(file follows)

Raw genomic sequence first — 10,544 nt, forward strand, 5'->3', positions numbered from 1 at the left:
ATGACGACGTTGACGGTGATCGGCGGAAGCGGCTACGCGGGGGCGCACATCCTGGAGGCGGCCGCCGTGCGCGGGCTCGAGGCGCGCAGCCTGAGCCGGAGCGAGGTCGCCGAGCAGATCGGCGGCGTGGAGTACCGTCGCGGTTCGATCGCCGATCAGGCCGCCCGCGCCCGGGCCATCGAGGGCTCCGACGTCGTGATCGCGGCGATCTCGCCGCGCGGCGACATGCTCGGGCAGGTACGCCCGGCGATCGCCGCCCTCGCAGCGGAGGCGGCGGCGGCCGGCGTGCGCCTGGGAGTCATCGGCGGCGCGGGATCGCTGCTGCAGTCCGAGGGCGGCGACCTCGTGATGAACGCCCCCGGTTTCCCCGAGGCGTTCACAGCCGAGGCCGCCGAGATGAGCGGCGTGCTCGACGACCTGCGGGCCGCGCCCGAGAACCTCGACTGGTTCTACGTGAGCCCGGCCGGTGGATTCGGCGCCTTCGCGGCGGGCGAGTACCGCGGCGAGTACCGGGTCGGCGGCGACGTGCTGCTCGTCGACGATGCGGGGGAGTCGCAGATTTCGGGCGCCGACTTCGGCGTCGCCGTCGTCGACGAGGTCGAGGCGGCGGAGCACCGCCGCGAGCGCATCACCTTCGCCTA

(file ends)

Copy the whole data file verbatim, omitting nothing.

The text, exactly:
Raw genomic sequence first — 10,544 nt, forward strand, 5'->3', positions numbered from 1 at the left:
ATGACGACGTTGACGGTGATCGGCGGAAGCGGCTACGCGGGGGCGCACATCCTGGAGGCGGCCGCCGTGCGCGGGCTCGAGGCGCGCAGCCTGAGCCGGAGCGAGGTCGCCGAGCAGATCGGCGGCGTGGAGTACCGTCGCGGTTCGATCGCCGATCAGGCCGCCCGCGCCCGGGCCATCGAGGGCTCCGACGTCGTGATCGCGGCGATCTCGCCGCGCGGCGACATGCTCGGGCAGGTACGCCCGGCGATCGCCGCCCTCGCAGCGGAGGCGGCGGCGGCCGGCGTGCGCCTGGGAGTCATCGGCGGCGCGGGATCGCTGCTGCAGTCCGAGGGCGGCGACCTCGTGATGAACGCCCCCGGTTTCCCCGAGGCGTTCACAGCCGAGGCCGCCGAGATGAGCGGCGTGCTCGACGACCTGCGGGCCGCGCCCGAGAACCTCGACTGGTTCTACGTGAGCCCGGCCGGTGGATTCGGCGCCTTCGCGGCGGGCGAGTACCGCGGCGAGTACCGGGTCGGCGGCGACGTGCTGCTCGTCGACGATGCGGGGGAGTCGCAGATTTCGGGCGCCGACTTCGGCGTCGCCGTCGTCGACGAGGTCGAGGCGGCGGAGCACCGCCGCGAGCGCATCACCTTCGCCTA